We have known for years that grapes are toxic to dogs and can cause kidney failure. But we didn’t know why!
The folks at ASPCA poison control think they have identified the culprit toxin! They described it in a letter to the editor of JAVMA, a popular veterinary journal.
How did they figure it out?
They received a report of a dog who developed kidney failure after eating a couple teaspoons of cream of tartar. They also heard about a dog who ate some homemade playdough and developed kidney failure about a day later so severe she was euthanized. When they examined this dog’s kidneys, they saw pathologic changes similar to what we see in grape toxicosis.
They connected a bunch of dots:
- Homemade playdough contains cream of tartar.
- Grapes have high levels of potassium tartrate, which is the chemical makeup of cream of tartar and tartaric acid.
While potassium tartrate is safe for people, we know that dogs absorb it more readily, and it is cleared by their kidneys.
This compound makes a lot of sense as a toxin. Every veterinarian has had patients who are severely sickened by a small amount of grapes yet have also seen dogs who have ingested a large dose of grapes and are unaffected. I remember a client telling me she fed her Yellow Labs frozen grapes as a treat in the summer. I was horrified. The dogs just wagged their tails at me, as Labs do.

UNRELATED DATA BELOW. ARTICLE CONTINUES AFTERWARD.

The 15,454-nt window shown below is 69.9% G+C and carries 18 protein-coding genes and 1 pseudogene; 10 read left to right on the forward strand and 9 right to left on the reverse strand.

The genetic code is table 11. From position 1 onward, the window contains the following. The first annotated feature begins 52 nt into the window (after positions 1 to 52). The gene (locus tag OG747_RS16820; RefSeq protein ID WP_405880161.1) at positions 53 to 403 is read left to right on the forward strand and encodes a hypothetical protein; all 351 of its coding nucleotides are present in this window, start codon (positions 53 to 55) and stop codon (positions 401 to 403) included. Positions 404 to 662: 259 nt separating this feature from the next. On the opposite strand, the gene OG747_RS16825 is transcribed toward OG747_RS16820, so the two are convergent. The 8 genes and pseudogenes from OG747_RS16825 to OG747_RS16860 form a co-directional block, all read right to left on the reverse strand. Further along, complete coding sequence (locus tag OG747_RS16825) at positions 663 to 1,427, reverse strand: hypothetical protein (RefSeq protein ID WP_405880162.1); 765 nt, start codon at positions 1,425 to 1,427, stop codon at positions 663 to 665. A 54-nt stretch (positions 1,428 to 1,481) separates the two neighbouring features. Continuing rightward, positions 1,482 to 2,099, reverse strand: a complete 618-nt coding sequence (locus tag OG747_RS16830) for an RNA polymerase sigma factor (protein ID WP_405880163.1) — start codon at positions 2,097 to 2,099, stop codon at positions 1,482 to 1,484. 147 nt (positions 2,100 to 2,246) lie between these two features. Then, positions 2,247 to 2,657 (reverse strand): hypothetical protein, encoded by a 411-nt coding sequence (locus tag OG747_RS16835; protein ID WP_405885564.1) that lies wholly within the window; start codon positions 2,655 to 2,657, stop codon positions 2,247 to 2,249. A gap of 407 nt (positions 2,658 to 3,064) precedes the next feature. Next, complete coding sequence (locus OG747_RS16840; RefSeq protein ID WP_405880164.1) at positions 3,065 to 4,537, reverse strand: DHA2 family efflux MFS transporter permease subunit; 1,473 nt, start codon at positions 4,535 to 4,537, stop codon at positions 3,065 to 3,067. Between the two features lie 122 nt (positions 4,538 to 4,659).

It turns out that grapes have varying levels of tartrate, and different forms of it depending on ripeness, variety and growing conditions. That explains somewhat why we see patients reactions can differ so much!
Additionally, we do not see renal failure when dogs get into grape juice or jelly. It turns out tartrates are removed from grapes when those items are processed.
It also solved another conundrum, one I wasn’t aware of. The ASPCA has had reports of vomiting and kidney failure from tamarind ingestion. Well, it turns out tamarinds contain lots of tartrates too!
If you want to read the original letter, the ASPCA posted it on their facebook page: https://www.facebook.com/aspcaapcc/posts/3875710322466733
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